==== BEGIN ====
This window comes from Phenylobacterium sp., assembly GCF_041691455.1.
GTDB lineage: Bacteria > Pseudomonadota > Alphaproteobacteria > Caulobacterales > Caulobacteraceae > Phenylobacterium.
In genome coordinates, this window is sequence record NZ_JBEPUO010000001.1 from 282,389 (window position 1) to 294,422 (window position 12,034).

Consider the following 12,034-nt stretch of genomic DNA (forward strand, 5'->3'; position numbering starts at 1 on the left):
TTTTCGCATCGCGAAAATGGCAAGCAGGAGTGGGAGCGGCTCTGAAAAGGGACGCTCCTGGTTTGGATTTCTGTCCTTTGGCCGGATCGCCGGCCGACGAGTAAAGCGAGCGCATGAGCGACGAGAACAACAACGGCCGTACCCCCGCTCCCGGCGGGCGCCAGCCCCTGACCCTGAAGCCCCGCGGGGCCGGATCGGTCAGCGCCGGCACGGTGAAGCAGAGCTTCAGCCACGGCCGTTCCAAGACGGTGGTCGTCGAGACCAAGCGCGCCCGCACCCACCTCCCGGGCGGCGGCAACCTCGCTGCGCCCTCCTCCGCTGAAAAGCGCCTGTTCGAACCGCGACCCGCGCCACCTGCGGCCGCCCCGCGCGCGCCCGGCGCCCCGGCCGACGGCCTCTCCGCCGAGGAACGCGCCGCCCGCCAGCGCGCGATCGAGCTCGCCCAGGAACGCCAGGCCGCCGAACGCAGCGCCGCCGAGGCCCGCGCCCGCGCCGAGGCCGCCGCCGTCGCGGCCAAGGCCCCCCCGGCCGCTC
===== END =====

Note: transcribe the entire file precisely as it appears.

This window comes from Phenylobacterium sp., assembly GCF_041691455.1.
GTDB lineage: Bacteria > Pseudomonadota > Alphaproteobacteria > Caulobacterales > Caulobacteraceae > Phenylobacterium.
In genome coordinates, this window is sequence record NZ_JBEPUO010000001.1 from 282,389 (window position 1) to 294,422 (window position 12,034).

Consider the following 12,034-nt stretch of genomic DNA (forward strand, 5'->3'; position numbering starts at 1 on the left):
TTTTCGCATCGCGAAAATGGCAAGCAGGAGTGGGAGCGGCTCTGAAAAGGGACGCTCCTGGTTTGGATTTCTGTCCTTTGGCCGGATCGCCGGCCGACGAGTAAAGCGAGCGCATGAGCGACGAGAACAACAACGGCCGTACCCCCGCTCCCGGCGGGCGCCAGCCCCTGACCCTGAAGCCCCGCGGGGCCGGATCGGTCAGCGCCGGCACGGTGAAGCAGAGCTTCAGCCACGGCCGTTCCAAGACGGTGGTCGTCGAGACCAAGCGCGCCCGCACCCACCTCCCGGGCGGCGGCAACCTCGCTGCGCCCTCCTCCGCTGAAAAGCGCCTGTTCGAACCGCGACCCGCGCCACCTGCGGCCGCCCCGCGCGCGCCCGGCGCCCCGGCCGACGGCCTCTCCGCCGAGGAACGCGCCGCCCGCCAGCGCGCGATCGAGCTCGCCCAGGAACGCCAGGCCGCCGAACGCAGCGCCGCCGAGGCCCGCGCCCGCGCCGAGGCCGCCGCCGTCGCGGCCAAGGCCCCCCCGGCCGCTC